Aim: To determine the effect of early childhood stimulation with undernourished children and their mothers on maternal depression.
Methods: Mothers of 139 undernourished children (weight for age –1.5 z-scores) aged 9–30 months were recruited from 18 government health centres in the parishes of Kingston, St Andrew, and St Catherine, Jamaica. They received weekly home visits by community health aides for one year. Mothers were shown play activities to do with their child using home made materials, and parenting issues were discussed. Frequency of maternal depressive symptoms was assessed by questionnaire. Child development was also measured.
Results: Mothers in the intervention group reported a significant reduction in the frequency of depressive symptoms (b = –0.98; 95% CI –1.53 to –0.41). The change was equivalent to 0.43 SD. The number of home visits achieved ranged from 5 to 48. Mothers receiving 40 visits and mothers receiving 25–39 visits benefited significantly from the intervention (b = –1.84, 95% CI –2.97 to –0.72, and b = –1.06, 95% CI –2.02 to –0.11, respectively) while mothers receiving <25 visits did not benefit. At follow up, maternal depression was significantly negatively correlated with children's developmental quotient for boys only.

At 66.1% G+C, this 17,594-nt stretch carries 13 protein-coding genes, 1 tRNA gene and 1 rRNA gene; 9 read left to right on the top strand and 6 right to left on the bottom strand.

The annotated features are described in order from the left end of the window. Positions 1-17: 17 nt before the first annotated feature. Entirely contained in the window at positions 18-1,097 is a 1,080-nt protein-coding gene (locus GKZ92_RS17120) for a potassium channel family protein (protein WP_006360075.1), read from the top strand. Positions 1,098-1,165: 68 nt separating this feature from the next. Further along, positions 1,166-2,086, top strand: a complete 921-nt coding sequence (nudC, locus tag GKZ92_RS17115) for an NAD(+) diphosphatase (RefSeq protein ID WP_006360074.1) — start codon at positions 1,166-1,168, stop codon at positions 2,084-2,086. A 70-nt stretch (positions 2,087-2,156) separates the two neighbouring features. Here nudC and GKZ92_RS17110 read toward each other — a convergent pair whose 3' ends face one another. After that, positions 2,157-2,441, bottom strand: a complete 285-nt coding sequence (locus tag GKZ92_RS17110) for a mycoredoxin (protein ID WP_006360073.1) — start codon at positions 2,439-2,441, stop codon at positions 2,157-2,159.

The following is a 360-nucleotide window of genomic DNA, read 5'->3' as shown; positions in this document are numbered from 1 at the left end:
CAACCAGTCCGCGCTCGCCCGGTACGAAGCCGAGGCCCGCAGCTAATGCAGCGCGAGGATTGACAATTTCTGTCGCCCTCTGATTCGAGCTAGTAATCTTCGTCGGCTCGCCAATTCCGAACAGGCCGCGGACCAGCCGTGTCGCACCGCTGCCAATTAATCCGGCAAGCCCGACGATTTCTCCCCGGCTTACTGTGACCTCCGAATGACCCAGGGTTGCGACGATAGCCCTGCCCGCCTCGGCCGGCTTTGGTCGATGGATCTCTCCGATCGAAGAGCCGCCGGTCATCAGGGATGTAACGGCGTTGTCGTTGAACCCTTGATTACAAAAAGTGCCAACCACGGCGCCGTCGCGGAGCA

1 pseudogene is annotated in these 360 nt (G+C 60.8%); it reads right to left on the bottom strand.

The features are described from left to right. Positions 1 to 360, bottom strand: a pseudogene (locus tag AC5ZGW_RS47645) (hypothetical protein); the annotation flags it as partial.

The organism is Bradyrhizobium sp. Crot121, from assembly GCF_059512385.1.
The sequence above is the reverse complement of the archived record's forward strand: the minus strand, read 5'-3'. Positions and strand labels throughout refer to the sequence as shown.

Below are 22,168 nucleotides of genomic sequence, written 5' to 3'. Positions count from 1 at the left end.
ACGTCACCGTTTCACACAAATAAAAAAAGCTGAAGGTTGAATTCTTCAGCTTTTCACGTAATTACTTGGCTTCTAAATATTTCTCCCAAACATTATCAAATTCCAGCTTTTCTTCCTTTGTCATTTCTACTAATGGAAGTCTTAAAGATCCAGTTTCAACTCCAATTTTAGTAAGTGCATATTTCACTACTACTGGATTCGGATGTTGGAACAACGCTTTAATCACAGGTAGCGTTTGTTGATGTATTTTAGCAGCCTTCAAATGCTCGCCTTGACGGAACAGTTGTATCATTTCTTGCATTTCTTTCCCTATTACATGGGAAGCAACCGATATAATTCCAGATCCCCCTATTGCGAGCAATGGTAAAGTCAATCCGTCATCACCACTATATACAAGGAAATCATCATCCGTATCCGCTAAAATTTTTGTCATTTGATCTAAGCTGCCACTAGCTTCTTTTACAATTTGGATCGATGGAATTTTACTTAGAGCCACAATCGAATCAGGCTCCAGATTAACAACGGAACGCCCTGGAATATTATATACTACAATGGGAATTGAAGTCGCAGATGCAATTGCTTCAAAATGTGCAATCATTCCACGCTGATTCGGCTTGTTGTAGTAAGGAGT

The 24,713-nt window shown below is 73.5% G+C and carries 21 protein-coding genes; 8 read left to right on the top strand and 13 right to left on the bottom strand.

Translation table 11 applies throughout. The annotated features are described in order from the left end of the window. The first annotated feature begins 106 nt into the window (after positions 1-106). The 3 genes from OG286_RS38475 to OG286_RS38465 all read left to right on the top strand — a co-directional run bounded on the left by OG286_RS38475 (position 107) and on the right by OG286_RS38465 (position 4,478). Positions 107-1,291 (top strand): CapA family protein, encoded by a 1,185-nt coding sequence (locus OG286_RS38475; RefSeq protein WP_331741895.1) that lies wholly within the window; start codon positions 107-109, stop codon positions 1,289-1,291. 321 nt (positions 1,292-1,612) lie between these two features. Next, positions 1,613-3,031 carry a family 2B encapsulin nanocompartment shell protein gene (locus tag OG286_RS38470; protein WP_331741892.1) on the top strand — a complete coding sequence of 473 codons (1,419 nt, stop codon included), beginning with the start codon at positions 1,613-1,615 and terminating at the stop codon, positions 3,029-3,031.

Conclusions: A home visiting intervention with mothers of undernourished children, with a primary aim of improving child development, had significant benefits for maternal depression. Higher levels of maternal depression were associated with poorer developmental levels for boys only.